- System development
- System implementation
- Teaming agreements
- Outsourcing contracts
Governance is an important part of large IT projects and is part of standard contracts.
Governance clauses in contracts typically include:
- Change control
- Internal escalation
- Project steering committee
- Executive steering committee
- Mediation and/or arbitration
Governance clauses may also include:
- Partnering workshops
- Neutral evaluation
- Expedited arbitration (e.g. limited time or scope; final offer selection – “baseball” arbitration)
But there are frequent problems with existing governance processes. Parties often don’t follow the contract terms.
Some typical scenarios:
The change control process takes too long or is too complicated, so changes are made on the fly; project managers intend to document them later, but never get to it; change orders prepared by one side don’t reflect a mutual understanding.
Senior people stop attending committee meetings or send delegates. Often its because the executives are too busy. But that just means the committee isn’t working properly — not making decisions in a timely way; not following through on decisions that have been made.
Minutes taken by one side or other don’t accurately reflect the decision taken (tendency to spin things in one’s favour, omit details, etc.)
Parties are reluctant to invoke mediation or arbitration for a variety of reasons – cost, time, loss of control over decision-making, etc. Or the process in the contract is not appropriate for the particular dispute.
We are proposing the use of a neutral, independent facilitator to help parties improve the governance process. The facilitator’s main role would be to assist with timely and effective communications and decision-making.
This could include:
- Working with project managers to identify and communicate issues that are affecting the project.
- Facilitating stakeholder meetings to define or clarify expectations, requirements, specifications, etc.
- Working with project executives to manage agendas for committee meetings, to help them make more effective use of the committee to manage and resolve problems.
- Keeping minutes and recording decisions.
- Following up on decisions, to assist with implementation (e.g. if decisions need to be clarified, new questions come up, etc.)
Both parties would benefit from using a neutral facilitator.
One immediate benefit is to save executive and manager time, by making the governance process more efficient. Where executives now complain that committee meetings are a waste of time, facilitator can work with all participants to ensure that time is spent efficiently and effectively.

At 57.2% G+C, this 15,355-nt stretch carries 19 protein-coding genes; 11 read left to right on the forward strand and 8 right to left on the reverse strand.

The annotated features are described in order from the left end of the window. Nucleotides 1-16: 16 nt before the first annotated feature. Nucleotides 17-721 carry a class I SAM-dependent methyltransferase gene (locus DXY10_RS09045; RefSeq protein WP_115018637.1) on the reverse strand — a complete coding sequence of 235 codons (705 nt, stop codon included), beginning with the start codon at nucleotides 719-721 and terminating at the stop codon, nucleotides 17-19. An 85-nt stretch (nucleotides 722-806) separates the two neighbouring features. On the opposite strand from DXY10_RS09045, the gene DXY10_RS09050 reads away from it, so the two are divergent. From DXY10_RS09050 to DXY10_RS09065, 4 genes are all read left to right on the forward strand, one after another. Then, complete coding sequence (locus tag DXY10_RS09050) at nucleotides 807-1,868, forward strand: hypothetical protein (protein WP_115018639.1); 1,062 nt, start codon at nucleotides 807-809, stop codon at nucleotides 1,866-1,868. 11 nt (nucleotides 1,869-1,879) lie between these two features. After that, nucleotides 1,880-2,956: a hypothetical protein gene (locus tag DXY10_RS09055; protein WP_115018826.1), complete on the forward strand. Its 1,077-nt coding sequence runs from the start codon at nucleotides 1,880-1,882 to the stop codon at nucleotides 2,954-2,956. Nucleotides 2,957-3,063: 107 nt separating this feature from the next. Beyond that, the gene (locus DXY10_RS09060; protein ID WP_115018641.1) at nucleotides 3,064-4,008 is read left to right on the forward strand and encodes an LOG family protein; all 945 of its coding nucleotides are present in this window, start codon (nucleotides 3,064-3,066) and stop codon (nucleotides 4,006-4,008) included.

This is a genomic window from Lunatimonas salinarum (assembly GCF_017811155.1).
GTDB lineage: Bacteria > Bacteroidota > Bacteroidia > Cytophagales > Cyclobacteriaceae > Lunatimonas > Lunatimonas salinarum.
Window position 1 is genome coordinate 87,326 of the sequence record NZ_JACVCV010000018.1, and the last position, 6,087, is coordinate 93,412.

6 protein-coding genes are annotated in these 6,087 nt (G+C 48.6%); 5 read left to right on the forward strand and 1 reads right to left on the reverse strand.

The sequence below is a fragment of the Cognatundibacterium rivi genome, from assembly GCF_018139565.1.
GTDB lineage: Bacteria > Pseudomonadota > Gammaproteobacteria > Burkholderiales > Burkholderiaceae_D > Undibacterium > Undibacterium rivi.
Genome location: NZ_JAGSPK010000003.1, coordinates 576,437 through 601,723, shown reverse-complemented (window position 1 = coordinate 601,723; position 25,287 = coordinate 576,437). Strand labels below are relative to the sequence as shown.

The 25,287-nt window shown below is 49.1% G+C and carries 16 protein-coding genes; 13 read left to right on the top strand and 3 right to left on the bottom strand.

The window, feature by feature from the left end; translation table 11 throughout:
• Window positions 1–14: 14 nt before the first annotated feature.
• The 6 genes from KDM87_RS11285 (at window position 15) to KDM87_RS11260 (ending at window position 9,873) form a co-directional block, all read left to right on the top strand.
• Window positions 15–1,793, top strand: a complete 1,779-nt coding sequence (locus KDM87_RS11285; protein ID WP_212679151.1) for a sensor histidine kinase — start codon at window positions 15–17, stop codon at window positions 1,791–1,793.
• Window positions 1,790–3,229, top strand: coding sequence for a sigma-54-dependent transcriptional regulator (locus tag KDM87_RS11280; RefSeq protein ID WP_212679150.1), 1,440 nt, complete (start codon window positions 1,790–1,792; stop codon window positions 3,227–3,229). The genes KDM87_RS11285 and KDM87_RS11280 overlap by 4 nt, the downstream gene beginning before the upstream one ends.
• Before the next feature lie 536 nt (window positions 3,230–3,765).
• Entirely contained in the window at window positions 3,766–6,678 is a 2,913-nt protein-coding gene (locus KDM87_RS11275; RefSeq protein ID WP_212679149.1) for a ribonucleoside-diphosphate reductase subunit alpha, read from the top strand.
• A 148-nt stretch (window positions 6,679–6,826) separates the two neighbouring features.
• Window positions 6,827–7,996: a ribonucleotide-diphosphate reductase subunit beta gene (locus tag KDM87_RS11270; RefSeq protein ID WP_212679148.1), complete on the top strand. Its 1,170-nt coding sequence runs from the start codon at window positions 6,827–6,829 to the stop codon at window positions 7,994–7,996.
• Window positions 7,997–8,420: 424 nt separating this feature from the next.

The facilitator can work with parties together or separately, as needed, to ensure that everyone has a clear understanding of each other’s issues and underlying interests. Better understanding of the causes of problems will help them develop better solutions.
The facilitator can have confidential discussions with the parties and assist them in identifying, understanding and presenting issues. The facilitator can confidentially assist both parties to identify and evaluate options for resolving issues.
Ground rules for facilitation should also include an agreement that all discussions are “without prejudice”. This allows parties to discuss problems openly and suggest alternatives, without worrying that things they say will be held against them later if the problem is not resolved.
Other benefits include:
- Improved lines of communication
- Clarification of unresolved issues
- Participation and “buy-in” by stakeholders (user group, delivery team, etc.)
- Timely, impartial documentation of decisions
- Assistance with implementation of the decisions
Making the facilitator part of the governance process will also ensure continuity.
In addition to providing a “secretariat” function, the facilitator can act as an independent repository of information about the project. Personnel may change on both sides, particularly in long-term projects, so an independent institutional memory may be very important.
The cost to engage an independent facilitator is not significant, in relation to the overall cost of the project or the potential cost of disputes and delays.
It is important for the perception and reality of facilitator neutrality that the parties share the cost of the facilitator. A facilitator that works for just one side won’t have the same credibility as one that works for everyone.
In some situations, as a practical matter, the facilitator’s fees and expenses can be part of the project cost. The customer pays the facilitator our of the project budget, but it still needs to be clear that the facilitator is neutral and independent.
The scope of the facilitator’s engagement will vary depending on the size and complexity of the project.
It might be one or two days per month, to keep a project running smoothly. Meet with project managers to talk about emerging issues; preparing steering committee agenda and attending committee meeting; routine follow up. This can be done with a fixed fee retainer.
The facilitator’s role can be expanded as necessary to deal with more serious problems or conflicts. The scope of this expanded engagement should be agreed in advance, so parties have a clear understanding of cost.
Per diem rates are $1500 to $2500, depending on the complexity of the project and number of parties (e.g. multi-vendor situations, where costs are split more ways).
The facilitator may charge for some work on an hourly basis. $200 to $350 an hour.